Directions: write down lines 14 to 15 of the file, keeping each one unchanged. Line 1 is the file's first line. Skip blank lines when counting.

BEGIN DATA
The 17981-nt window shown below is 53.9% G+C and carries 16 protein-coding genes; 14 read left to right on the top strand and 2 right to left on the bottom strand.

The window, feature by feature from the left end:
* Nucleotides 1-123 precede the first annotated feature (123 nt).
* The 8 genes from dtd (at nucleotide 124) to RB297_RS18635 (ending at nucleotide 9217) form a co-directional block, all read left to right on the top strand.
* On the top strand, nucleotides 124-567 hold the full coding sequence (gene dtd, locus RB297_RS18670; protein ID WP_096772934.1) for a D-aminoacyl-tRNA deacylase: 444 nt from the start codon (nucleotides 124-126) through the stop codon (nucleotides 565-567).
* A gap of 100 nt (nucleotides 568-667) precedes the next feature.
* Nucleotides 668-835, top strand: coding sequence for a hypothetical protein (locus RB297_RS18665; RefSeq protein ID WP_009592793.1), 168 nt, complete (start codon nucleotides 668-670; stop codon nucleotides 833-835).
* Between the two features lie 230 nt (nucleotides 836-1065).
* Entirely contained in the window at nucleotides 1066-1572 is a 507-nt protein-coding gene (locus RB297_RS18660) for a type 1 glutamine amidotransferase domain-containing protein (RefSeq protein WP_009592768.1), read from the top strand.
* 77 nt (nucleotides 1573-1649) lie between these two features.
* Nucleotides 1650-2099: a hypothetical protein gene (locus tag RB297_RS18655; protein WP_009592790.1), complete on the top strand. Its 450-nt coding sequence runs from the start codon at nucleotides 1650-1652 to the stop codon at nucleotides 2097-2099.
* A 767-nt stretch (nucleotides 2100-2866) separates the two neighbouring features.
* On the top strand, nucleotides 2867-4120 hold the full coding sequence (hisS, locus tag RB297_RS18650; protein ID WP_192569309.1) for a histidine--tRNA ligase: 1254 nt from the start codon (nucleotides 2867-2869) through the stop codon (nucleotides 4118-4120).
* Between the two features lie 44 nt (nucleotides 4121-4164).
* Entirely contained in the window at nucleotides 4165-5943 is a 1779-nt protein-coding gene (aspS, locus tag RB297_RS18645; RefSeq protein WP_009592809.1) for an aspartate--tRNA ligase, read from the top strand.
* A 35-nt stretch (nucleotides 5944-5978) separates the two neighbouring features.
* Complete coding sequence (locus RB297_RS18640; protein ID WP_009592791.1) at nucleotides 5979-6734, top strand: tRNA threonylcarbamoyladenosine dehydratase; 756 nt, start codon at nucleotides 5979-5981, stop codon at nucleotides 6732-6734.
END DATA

* Between the two features lie 44 nt (nucleotides 4121-4164).
* Entirely contained in the window at nucleotides 4165-5943 is a 1779-nt protein-coding gene (aspS, locus tag RB297_RS18645; RefSeq protein WP_009592809.1) for an aspartate--tRNA ligase, read from the top strand.